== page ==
"Inflated" Employment Estimates Were Actually The Best Estimates On Record
A Philadelphia Federal Reserve report in December detailed how the Bureau of Labor Statistics’ (BLS) Current Employment Statistics (CES) survey had overestimated total U.S. employment in a period in 2021 by about a million jobs.
Instead of a growth in a million jobs, the BLS’ Quarterly Census of Employment and Wages (QCEW) survey showed a less than stellar growth in employment—only about 10,000 new jobs.
The discrepancy was noted by critics of Biden, accusing the administration of manipulating statistics to make it seem like their policies were more successful than they were.
The BLS has since stood by their research, stating that the Philadelphia Federal Reserve report was less accurate, that the CES data is the best source of employment data, CES data is regularly benchmarked with the QCEW data, error rates are consistently low (below .05 percent), and if anything their estimate was too low rather than too high.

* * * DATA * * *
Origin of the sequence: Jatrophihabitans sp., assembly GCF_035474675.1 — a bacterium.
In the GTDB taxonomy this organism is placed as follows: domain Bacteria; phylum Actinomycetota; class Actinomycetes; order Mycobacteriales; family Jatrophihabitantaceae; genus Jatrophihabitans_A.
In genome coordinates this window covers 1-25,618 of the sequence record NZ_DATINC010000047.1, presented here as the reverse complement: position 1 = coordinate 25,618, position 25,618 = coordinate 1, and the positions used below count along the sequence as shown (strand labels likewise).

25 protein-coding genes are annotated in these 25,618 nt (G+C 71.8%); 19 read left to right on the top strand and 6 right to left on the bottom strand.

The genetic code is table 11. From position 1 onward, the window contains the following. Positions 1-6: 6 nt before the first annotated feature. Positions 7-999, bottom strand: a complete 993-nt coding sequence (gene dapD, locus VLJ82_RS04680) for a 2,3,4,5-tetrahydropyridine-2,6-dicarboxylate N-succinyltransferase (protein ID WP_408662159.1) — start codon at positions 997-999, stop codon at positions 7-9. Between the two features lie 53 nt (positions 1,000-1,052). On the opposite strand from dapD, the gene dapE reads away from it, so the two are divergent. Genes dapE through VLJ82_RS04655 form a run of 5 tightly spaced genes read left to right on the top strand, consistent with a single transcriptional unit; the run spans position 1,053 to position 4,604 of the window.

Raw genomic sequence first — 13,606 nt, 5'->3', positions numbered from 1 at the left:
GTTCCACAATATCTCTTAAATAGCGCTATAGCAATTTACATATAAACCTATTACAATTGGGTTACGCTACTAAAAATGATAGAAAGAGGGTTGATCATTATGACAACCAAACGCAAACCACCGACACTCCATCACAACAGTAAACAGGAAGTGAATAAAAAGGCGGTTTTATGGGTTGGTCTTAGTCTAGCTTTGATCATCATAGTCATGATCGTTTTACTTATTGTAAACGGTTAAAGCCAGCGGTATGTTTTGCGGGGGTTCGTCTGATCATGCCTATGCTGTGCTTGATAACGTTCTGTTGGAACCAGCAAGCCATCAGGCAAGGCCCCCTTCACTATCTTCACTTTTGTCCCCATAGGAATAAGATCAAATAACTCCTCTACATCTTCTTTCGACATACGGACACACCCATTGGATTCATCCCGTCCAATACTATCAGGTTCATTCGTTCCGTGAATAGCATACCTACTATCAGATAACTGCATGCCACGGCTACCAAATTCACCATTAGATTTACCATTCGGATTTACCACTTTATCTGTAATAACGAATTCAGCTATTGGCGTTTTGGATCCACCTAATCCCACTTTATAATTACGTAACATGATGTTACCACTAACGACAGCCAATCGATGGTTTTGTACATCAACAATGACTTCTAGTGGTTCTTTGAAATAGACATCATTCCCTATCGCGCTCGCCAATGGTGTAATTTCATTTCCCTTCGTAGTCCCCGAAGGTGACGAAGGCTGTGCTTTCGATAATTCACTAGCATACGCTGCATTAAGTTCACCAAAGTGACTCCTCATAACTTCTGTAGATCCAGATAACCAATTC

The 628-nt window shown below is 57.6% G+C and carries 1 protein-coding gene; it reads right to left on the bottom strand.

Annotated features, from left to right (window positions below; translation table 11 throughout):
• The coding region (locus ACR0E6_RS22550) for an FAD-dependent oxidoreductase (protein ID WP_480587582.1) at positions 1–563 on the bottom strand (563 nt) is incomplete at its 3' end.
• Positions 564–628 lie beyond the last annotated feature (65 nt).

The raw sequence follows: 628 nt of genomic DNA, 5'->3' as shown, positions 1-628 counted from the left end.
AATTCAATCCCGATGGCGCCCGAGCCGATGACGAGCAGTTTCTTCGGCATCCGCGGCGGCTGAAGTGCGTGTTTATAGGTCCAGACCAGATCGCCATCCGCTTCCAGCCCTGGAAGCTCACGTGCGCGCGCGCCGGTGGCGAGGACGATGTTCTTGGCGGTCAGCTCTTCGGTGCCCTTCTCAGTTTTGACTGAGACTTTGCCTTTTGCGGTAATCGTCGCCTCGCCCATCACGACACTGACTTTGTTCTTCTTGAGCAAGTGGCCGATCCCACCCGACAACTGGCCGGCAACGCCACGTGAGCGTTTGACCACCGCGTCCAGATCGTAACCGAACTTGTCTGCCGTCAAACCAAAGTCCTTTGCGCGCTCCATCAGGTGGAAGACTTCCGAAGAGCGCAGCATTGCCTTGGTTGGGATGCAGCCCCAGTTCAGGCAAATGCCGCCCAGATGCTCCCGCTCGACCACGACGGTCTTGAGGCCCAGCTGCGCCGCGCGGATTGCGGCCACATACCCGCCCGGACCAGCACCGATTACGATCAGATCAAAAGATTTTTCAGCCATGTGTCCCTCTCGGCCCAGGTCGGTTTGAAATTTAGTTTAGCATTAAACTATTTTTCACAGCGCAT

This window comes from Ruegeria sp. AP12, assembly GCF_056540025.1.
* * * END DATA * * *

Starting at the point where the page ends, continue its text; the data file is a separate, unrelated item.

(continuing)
If anything, that time period may be the most accurate jobs estimate in history.
As it stands the post-pandemic era has shown the smallest gap between the two surveys going back to 2001 when the QCEW was introduced. October of 2021 would have the lowest gap on record: 434,820 jobs.
The QCEW survey has always underestimated employment compared to the CES. Additionally, the QCEW survey shows month to month seasonal volatility in its estimates that don’t appear in the CES. The CES also rounds its estimates to the nearest thousand—something QCEW does not.
So there is good reason that the two estimates would differ. Their closeness in the 2021-2022 timeframe appears to indicate that other sources of error have been minimized.
Out of concern that more frequent adjustments would lead to more error, the BLS recently abandoned its efforts to update the CES more frequently, to have more accurate data available sooner.
Currently the total employment, by CES and QCEW data, for June of 2022 is almost exactly back to where it was pre-pandemic in February of 2022 despite COVID deaths topping over 1.1 million.
For CES, its incredibly close—within 601,000 of pre-pandemic values, or less than one-tenth of a standard deviation. Median growth in employment in both surveys is approximately 2 million a year.